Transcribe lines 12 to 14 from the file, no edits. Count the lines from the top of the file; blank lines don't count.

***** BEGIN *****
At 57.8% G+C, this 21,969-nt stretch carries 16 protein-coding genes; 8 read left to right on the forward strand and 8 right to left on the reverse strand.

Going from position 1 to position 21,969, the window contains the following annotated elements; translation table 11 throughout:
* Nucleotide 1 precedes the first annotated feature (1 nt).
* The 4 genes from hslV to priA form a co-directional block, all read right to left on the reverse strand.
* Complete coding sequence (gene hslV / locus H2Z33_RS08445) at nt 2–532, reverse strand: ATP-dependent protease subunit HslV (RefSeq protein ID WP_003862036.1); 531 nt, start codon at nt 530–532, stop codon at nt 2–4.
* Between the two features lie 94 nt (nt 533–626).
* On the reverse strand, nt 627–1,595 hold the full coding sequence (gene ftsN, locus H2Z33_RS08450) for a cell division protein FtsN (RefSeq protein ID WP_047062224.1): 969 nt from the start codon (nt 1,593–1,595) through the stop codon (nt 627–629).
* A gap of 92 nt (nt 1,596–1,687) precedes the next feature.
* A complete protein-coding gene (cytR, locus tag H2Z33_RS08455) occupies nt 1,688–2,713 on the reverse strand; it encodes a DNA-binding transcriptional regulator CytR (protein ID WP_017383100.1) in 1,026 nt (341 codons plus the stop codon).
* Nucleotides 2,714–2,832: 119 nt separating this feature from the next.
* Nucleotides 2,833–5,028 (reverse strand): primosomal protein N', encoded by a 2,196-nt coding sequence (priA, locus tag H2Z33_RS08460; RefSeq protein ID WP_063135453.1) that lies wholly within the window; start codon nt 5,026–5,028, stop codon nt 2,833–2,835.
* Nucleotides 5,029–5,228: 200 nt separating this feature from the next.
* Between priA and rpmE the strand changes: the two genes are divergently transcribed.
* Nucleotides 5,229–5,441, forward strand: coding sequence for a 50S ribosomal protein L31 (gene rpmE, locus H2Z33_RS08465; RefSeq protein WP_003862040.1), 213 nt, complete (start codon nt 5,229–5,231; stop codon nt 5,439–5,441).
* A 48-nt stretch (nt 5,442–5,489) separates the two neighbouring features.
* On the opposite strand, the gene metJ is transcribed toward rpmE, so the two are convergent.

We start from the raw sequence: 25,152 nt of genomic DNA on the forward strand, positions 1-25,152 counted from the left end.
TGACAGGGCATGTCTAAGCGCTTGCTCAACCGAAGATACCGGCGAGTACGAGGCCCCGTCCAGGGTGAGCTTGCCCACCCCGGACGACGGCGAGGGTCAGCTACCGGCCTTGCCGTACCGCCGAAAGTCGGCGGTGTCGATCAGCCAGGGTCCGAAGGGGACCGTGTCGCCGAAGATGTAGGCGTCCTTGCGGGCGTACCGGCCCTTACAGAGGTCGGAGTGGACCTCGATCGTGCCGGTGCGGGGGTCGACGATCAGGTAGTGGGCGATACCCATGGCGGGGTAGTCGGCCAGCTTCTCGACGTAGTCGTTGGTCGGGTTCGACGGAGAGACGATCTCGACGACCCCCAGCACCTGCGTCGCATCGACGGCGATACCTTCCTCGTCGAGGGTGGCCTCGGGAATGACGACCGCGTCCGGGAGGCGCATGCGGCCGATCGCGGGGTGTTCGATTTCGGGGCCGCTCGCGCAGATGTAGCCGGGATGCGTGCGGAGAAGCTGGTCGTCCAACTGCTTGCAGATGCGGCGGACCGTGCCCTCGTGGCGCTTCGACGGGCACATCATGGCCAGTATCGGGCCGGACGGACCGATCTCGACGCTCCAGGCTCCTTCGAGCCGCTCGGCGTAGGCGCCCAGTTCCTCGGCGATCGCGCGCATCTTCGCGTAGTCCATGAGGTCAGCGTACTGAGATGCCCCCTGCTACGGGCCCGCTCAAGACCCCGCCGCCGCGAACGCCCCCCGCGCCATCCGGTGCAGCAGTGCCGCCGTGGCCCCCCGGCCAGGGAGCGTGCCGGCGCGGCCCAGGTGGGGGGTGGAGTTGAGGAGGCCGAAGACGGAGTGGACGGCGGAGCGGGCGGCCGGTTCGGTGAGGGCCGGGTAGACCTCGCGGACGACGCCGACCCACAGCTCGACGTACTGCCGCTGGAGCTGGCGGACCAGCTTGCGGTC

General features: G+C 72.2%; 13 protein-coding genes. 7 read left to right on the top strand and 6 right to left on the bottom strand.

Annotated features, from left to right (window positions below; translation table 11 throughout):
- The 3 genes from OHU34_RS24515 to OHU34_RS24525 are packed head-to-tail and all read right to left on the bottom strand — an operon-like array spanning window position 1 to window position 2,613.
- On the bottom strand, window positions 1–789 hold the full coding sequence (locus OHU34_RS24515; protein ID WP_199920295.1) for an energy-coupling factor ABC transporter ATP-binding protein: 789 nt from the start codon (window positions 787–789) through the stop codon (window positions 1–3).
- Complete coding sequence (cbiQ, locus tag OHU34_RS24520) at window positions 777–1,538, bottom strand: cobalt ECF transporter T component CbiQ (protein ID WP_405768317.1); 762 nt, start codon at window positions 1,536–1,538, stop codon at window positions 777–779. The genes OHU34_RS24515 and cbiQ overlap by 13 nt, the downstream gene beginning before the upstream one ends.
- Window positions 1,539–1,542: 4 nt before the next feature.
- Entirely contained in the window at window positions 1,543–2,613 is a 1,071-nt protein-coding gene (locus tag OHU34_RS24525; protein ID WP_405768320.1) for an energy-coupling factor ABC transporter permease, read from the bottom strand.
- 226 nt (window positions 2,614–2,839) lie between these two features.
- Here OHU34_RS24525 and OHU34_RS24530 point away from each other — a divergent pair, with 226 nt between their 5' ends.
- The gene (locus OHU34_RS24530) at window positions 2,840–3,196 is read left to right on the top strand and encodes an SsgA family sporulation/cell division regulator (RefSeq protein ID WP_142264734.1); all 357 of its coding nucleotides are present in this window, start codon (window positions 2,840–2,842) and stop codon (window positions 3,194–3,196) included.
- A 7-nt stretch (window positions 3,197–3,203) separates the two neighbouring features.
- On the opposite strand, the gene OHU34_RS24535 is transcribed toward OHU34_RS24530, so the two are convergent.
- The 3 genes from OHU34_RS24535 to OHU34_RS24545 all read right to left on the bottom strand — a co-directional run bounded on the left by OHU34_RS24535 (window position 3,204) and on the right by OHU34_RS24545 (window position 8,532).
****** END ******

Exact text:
* Nucleotides 5,029–5,228: 200 nt separating this feature from the next.
* Between priA and rpmE the strand changes: the two genes are divergently transcribed.
* Nucleotides 5,229–5,441, forward strand: coding sequence for a 50S ribosomal protein L31 (gene rpmE, locus H2Z33_RS08465; RefSeq protein WP_003862040.1), 213 nt, complete (start codon nt 5,229–5,231; stop codon nt 5,439–5,441).